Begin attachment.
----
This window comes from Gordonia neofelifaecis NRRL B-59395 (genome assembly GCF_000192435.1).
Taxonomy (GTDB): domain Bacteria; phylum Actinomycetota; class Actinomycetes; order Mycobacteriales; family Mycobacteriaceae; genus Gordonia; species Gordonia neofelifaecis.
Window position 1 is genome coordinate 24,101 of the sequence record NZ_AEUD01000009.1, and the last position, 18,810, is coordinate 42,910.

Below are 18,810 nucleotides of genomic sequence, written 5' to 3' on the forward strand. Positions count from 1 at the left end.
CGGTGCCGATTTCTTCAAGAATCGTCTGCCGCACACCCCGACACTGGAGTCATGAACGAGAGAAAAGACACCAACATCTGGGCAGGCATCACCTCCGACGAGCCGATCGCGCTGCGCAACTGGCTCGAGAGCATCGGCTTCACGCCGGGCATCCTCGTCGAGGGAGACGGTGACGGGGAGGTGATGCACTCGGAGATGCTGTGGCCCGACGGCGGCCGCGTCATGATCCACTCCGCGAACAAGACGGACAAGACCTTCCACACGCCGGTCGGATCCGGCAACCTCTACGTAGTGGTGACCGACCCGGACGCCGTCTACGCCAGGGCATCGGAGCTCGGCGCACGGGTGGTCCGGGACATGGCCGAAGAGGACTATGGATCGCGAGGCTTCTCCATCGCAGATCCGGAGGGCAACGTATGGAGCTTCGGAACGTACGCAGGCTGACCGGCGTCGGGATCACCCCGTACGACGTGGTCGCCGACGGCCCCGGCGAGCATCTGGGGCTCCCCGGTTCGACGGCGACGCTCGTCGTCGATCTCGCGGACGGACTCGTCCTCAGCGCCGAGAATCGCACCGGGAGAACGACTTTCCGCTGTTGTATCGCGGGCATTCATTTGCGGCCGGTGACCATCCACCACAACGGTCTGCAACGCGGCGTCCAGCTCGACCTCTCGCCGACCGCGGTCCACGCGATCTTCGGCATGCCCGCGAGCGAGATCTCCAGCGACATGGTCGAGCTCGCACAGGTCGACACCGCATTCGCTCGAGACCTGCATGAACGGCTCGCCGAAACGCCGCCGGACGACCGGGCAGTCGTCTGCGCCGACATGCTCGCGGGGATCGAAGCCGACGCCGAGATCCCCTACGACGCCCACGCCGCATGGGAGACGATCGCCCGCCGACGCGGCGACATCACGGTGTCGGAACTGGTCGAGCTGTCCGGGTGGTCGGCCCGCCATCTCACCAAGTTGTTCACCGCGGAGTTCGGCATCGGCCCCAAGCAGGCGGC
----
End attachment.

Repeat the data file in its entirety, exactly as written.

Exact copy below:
This window comes from Gordonia neofelifaecis NRRL B-59395 (genome assembly GCF_000192435.1).
Taxonomy (GTDB): domain Bacteria; phylum Actinomycetota; class Actinomycetes; order Mycobacteriales; family Mycobacteriaceae; genus Gordonia; species Gordonia neofelifaecis.
Window position 1 is genome coordinate 24,101 of the sequence record NZ_AEUD01000009.1, and the last position, 18,810, is coordinate 42,910.

Below are 18,810 nucleotides of genomic sequence, written 5' to 3' on the forward strand. Positions count from 1 at the left end.
CGGTGCCGATTTCTTCAAGAATCGTCTGCCGCACACCCCGACACTGGAGTCATGAACGAGAGAAAAGACACCAACATCTGGGCAGGCATCACCTCCGACGAGCCGATCGCGCTGCGCAACTGGCTCGAGAGCATCGGCTTCACGCCGGGCATCCTCGTCGAGGGAGACGGTGACGGGGAGGTGATGCACTCGGAGATGCTGTGGCCCGACGGCGGCCGCGTCATGATCCACTCCGCGAACAAGACGGACAAGACCTTCCACACGCCGGTCGGATCCGGCAACCTCTACGTAGTGGTGACCGACCCGGACGCCGTCTACGCCAGGGCATCGGAGCTCGGCGCACGGGTGGTCCGGGACATGGCCGAAGAGGACTATGGATCGCGAGGCTTCTCCATCGCAGATCCGGAGGGCAACGTATGGAGCTTCGGAACGTACGCAGGCTGACCGGCGTCGGGATCACCCCGTACGACGTGGTCGCCGACGGCCCCGGCGAGCATCTGGGGCTCCCCGGTTCGACGGCGACGCTCGTCGTCGATCTCGCGGACGGACTCGTCCTCAGCGCCGAGAATCGCACCGGGAGAACGACTTTCCGCTGTTGTATCGCGGGCATTCATTTGCGGCCGGTGACCATCCACCACAACGGTCTGCAACGCGGCGTCCAGCTCGACCTCTCGCCGACCGCGGTCCACGCGATCTTCGGCATGCCCGCGAGCGAGATCTCCAGCGACATGGTCGAGCTCGCACAGGTCGACACCGCATTCGCTCGAGACCTGCATGAACGGCTCGCCGAAACGCCGCCGGACGACCGGGCAGTCGTCTGCGCCGACATGCTCGCGGGGATCGAAGCCGACGCCGAGATCCCCTACGACGCCCACGCCGCATGGGAGACGATCGCCCGCCGACGCGGCGACATCACGGTGTCGGAACTGGTCGAGCTGTCCGGGTGGTCGGCCCGCCATCTCACCAAGTTGTTCACCGCGGAGTTCGGCATCGGCCCCAAGCAGGCGGC